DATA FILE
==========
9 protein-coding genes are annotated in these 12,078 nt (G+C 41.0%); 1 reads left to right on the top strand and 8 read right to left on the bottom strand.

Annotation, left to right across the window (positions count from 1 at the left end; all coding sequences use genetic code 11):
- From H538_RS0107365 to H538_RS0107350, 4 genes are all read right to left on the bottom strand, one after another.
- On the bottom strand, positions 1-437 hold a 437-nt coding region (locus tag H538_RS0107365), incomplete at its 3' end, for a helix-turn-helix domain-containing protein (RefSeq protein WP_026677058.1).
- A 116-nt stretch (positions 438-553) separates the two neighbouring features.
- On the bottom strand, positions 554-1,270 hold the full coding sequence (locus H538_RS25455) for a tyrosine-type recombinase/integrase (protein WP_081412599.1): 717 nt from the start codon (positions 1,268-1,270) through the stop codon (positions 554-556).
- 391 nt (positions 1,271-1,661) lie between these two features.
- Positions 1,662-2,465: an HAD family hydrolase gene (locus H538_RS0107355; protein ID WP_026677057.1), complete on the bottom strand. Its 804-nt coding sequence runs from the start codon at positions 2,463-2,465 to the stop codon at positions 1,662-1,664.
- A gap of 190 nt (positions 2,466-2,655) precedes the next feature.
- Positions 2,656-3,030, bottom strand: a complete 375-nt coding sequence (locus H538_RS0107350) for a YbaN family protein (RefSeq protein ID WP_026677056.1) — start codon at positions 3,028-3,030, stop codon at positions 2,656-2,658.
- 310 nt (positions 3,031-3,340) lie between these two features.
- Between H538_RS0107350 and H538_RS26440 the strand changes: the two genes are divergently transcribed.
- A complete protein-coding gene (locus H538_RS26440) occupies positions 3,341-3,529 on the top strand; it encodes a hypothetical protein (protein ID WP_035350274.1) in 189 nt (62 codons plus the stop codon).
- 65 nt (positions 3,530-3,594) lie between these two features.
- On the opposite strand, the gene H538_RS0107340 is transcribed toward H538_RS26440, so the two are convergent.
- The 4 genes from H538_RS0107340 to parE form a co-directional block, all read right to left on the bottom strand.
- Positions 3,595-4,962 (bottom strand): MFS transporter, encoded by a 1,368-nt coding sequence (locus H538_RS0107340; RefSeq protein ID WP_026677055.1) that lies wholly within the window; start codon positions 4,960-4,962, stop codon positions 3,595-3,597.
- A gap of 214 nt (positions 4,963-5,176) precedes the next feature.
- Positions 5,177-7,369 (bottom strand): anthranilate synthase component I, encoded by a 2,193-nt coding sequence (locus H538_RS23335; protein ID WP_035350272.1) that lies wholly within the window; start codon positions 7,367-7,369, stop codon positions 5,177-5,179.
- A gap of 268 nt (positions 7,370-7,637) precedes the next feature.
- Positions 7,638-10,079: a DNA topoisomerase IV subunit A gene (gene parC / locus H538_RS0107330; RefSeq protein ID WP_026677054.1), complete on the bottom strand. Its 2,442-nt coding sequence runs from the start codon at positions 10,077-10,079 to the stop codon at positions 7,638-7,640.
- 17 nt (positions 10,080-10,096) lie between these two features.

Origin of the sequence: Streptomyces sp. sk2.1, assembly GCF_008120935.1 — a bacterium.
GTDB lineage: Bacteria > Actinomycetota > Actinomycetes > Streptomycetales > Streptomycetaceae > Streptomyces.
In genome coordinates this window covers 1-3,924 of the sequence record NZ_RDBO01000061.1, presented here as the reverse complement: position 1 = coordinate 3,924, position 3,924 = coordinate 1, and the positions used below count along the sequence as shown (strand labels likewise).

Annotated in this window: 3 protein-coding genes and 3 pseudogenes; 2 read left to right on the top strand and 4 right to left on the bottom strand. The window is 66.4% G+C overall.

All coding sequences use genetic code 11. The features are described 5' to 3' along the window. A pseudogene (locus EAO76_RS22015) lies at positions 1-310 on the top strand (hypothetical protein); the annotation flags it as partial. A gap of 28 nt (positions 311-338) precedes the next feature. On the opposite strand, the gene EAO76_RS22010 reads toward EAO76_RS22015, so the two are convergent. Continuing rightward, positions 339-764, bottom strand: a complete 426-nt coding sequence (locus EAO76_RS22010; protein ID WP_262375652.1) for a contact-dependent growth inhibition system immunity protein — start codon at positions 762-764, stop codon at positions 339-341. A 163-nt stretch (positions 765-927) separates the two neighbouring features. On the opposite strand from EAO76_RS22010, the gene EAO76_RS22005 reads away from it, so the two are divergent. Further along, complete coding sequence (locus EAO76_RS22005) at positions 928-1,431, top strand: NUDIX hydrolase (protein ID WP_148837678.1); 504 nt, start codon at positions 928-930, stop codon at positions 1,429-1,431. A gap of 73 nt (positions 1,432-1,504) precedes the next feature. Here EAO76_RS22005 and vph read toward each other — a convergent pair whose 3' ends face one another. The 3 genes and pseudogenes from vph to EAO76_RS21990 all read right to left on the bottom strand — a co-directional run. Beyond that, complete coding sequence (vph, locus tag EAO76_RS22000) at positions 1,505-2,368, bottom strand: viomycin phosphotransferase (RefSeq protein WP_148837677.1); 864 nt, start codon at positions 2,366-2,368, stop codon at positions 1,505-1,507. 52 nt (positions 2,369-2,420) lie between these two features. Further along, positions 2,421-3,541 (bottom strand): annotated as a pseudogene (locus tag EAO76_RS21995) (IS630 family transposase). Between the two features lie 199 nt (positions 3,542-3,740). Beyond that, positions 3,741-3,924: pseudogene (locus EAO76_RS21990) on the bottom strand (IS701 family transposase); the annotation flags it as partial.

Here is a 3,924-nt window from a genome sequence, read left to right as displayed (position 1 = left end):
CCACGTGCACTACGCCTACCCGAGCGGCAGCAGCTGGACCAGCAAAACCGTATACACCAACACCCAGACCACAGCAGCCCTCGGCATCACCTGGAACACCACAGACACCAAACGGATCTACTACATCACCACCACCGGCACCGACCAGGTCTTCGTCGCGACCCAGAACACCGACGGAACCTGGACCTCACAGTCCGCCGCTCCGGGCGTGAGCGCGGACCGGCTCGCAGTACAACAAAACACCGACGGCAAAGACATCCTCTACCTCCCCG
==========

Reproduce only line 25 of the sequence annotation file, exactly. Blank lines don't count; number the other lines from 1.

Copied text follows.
In genome coordinates this window covers 1-3,924 of the sequence record NZ_RDBO01000061.1, presented here as the reverse complement: position 1 = coordinate 3,924, position 3,924 = coordinate 1, and the positions used below count along the sequence as shown (strand labels likewise).